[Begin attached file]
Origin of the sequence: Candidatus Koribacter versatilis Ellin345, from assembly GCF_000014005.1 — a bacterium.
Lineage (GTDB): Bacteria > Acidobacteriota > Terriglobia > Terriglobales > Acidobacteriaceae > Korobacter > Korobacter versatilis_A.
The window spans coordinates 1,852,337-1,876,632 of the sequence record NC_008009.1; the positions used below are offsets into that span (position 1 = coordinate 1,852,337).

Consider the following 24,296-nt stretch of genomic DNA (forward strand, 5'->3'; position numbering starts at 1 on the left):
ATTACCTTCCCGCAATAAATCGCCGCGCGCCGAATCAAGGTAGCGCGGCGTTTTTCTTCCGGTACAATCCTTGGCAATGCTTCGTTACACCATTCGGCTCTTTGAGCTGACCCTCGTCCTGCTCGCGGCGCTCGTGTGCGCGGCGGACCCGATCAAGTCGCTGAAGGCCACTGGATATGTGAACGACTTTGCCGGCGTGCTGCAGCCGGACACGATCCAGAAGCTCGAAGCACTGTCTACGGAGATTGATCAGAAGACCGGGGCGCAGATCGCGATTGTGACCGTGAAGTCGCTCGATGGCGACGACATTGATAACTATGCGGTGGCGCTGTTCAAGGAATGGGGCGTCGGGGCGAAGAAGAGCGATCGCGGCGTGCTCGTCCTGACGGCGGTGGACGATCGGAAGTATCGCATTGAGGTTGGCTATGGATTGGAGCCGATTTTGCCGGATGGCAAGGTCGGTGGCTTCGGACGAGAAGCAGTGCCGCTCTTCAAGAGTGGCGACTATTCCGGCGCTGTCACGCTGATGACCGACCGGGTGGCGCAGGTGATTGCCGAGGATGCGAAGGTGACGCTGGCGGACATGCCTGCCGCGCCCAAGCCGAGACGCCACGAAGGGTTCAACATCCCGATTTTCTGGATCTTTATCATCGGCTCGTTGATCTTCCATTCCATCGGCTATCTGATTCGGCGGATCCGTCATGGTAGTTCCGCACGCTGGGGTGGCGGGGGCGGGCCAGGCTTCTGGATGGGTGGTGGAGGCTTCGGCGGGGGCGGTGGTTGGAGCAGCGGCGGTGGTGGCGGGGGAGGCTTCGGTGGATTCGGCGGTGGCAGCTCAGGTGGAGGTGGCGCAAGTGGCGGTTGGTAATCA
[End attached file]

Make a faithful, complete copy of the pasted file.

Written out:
Origin of the sequence: Candidatus Koribacter versatilis Ellin345, from assembly GCF_000014005.1 — a bacterium.
Lineage (GTDB): Bacteria > Acidobacteriota > Terriglobia > Terriglobales > Acidobacteriaceae > Korobacter > Korobacter versatilis_A.
The window spans coordinates 1,852,337-1,876,632 of the sequence record NC_008009.1; the positions used below are offsets into that span (position 1 = coordinate 1,852,337).

Consider the following 24,296-nt stretch of genomic DNA (forward strand, 5'->3'; position numbering starts at 1 on the left):
ATTACCTTCCCGCAATAAATCGCCGCGCGCCGAATCAAGGTAGCGCGGCGTTTTTCTTCCGGTACAATCCTTGGCAATGCTTCGTTACACCATTCGGCTCTTTGAGCTGACCCTCGTCCTGCTCGCGGCGCTCGTGTGCGCGGCGGACCCGATCAAGTCGCTGAAGGCCACTGGATATGTGAACGACTTTGCCGGCGTGCTGCAGCCGGACACGATCCAGAAGCTCGAAGCACTGTCTACGGAGATTGATCAGAAGACCGGGGCGCAGATCGCGATTGTGACCGTGAAGTCGCTCGATGGCGACGACATTGATAACTATGCGGTGGCGCTGTTCAAGGAATGGGGCGTCGGGGCGAAGAAGAGCGATCGCGGCGTGCTCGTCCTGACGGCGGTGGACGATCGGAAGTATCGCATTGAGGTTGGCTATGGATTGGAGCCGATTTTGCCGGATGGCAAGGTCGGTGGCTTCGGACGAGAAGCAGTGCCGCTCTTCAAGAGTGGCGACTATTCCGGCGCTGTCACGCTGATGACCGACCGGGTGGCGCAGGTGATTGCCGAGGATGCGAAGGTGACGCTGGCGGACATGCCTGCCGCGCCCAAGCCGAGACGCCACGAAGGGTTCAACATCCCGATTTTCTGGATCTTTATCATCGGCTCGTTGATCTTCCATTCCATCGGCTATCTGATTCGGCGGATCCGTCATGGTAGTTCCGCACGCTGGGGTGGCGGGGGCGGGCCAGGCTTCTGGATGGGTGGTGGAGGCTTCGGCGGGGGCGGTGGTTGGAGCAGCGGCGGTGGTGGCGGGGGAGGCTTCGGTGGATTCGGCGGTGGCAGCTCAGGTGGAGGTGGCGCAAGTGGCGGTTGGTAATCA